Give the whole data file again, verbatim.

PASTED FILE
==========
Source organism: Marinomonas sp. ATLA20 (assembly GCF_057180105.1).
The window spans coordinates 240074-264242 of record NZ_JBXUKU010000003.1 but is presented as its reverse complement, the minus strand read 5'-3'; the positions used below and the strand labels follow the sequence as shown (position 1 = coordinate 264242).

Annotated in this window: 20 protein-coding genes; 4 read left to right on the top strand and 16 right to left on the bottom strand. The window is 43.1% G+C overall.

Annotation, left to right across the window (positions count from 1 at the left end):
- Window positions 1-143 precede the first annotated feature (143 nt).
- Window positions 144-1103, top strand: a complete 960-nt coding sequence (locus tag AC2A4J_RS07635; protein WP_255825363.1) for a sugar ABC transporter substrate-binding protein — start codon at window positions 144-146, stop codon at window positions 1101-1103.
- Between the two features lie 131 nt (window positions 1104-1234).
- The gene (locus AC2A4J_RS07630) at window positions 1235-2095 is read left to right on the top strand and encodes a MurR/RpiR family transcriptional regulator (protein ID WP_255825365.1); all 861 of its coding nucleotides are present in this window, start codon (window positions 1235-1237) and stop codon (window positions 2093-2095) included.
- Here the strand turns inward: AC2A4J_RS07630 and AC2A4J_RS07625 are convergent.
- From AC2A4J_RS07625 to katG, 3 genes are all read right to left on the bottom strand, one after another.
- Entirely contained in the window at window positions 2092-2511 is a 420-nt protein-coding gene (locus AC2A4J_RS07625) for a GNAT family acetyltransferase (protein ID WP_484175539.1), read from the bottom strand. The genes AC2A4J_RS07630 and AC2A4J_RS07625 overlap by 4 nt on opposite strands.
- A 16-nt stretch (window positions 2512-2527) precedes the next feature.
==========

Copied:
Source organism: Marinomonas sp. ATLA20 (assembly GCF_057180105.1).
The window spans coordinates 240074-264242 of record NZ_JBXUKU010000003.1 but is presented as its reverse complement, the minus strand read 5'-3'; the positions used below and the strand labels follow the sequence as shown (position 1 = coordinate 264242).

Annotated in this window: 20 protein-coding genes; 4 read left to right on the top strand and 16 right to left on the bottom strand. The window is 43.1% G+C overall.

Annotation, left to right across the window (positions count from 1 at the left end):
- Window positions 1-143 precede the first annotated feature (143 nt).
- Window positions 144-1103, top strand: a complete 960-nt coding sequence (locus tag AC2A4J_RS07635; protein WP_255825363.1) for a sugar ABC transporter substrate-binding protein — start codon at window positions 144-146, stop codon at window positions 1101-1103.
- Between the two features lie 131 nt (window positions 1104-1234).
- The gene (locus AC2A4J_RS07630) at window positions 1235-2095 is read left to right on the top strand and encodes a MurR/RpiR family transcriptional regulator (protein ID WP_255825365.1); all 861 of its coding nucleotides are present in this window, start codon (window positions 1235-1237) and stop codon (window positions 2093-2095) included.
- Here the strand turns inward: AC2A4J_RS07630 and AC2A4J_RS07625 are convergent.
- From AC2A4J_RS07625 to katG, 3 genes are all read right to left on the bottom strand, one after another.
- Entirely contained in the window at window positions 2092-2511 is a 420-nt protein-coding gene (locus AC2A4J_RS07625) for a GNAT family acetyltransferase (protein ID WP_484175539.1), read from the bottom strand. The genes AC2A4J_RS07630 and AC2A4J_RS07625 overlap by 4 nt on opposite strands.
- A 16-nt stretch (window positions 2512-2527) precedes the next feature.